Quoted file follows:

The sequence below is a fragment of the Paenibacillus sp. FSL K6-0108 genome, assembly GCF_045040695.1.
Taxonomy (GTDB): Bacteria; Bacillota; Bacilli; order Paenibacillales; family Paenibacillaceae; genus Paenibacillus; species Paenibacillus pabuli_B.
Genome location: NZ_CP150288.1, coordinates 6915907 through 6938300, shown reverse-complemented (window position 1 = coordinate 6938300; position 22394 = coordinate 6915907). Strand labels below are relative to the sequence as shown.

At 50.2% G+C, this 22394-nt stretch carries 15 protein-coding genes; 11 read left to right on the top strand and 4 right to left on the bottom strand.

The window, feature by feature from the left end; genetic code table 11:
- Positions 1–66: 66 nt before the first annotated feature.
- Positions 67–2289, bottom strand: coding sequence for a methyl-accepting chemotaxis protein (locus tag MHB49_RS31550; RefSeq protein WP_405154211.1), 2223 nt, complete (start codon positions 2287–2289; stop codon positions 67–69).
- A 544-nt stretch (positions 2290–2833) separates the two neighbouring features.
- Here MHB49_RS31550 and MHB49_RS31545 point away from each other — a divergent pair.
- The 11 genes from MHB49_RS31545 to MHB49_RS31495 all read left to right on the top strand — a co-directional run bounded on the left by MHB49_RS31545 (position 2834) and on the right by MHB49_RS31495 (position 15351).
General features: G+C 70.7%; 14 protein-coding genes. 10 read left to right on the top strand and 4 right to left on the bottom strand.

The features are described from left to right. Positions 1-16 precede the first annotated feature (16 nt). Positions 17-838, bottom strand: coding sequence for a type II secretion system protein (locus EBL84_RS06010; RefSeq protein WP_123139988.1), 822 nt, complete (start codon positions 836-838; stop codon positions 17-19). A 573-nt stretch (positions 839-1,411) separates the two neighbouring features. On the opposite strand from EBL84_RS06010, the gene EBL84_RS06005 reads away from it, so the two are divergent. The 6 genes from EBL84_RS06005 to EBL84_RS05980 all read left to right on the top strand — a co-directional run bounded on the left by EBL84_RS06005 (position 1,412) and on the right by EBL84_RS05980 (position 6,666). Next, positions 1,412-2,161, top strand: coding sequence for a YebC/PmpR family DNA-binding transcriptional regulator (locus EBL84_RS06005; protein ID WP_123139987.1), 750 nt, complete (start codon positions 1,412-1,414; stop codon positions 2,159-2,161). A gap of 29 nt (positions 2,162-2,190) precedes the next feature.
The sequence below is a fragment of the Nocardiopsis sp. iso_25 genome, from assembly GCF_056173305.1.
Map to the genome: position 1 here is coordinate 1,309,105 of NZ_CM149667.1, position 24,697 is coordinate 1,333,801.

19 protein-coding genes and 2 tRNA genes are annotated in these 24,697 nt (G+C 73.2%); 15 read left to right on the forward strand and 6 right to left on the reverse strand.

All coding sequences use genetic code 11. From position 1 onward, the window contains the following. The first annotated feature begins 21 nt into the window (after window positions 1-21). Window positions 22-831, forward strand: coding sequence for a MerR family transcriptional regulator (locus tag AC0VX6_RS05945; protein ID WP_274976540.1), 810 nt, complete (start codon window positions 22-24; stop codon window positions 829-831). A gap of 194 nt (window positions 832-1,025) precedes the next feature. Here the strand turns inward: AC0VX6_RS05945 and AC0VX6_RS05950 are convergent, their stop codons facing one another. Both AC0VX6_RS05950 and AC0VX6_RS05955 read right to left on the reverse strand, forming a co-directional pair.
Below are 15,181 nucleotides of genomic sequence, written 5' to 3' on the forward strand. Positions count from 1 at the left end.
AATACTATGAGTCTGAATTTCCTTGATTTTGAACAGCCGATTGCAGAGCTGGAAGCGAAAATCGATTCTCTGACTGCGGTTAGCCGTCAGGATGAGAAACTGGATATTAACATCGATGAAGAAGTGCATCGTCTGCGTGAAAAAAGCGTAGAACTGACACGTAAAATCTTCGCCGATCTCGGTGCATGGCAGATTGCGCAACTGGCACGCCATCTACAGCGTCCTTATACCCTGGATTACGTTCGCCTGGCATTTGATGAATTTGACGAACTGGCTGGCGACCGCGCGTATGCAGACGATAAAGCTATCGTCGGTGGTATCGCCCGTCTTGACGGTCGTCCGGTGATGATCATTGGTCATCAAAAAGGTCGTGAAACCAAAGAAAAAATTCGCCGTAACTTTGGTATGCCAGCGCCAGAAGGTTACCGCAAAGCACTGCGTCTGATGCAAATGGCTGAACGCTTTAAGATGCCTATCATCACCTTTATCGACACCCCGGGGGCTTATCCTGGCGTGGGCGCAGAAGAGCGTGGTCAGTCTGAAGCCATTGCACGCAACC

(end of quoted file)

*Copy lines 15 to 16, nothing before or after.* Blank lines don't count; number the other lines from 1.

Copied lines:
19 protein-coding genes and 2 tRNA genes are annotated in these 24,697 nt (G+C 73.2%); 15 read left to right on the forward strand and 6 right to left on the reverse strand.

All coding sequences use genetic code 11. From position 1 onward, the window contains the following. The first annotated feature begins 21 nt into the window (after window positions 1-21). Window positions 22-831, forward strand: coding sequence for a MerR family transcriptional regulator (locus tag AC0VX6_RS05945; protein ID WP_274976540.1), 810 nt, complete (start codon window positions 22-24; stop codon window positions 829-831). A gap of 194 nt (window positions 832-1,025) precedes the next feature. Here the strand turns inward: AC0VX6_RS05945 and AC0VX6_RS05950 are convergent, their stop codons facing one another. Both AC0VX6_RS05950 and AC0VX6_RS05955 read right to left on the reverse strand, forming a co-directional pair.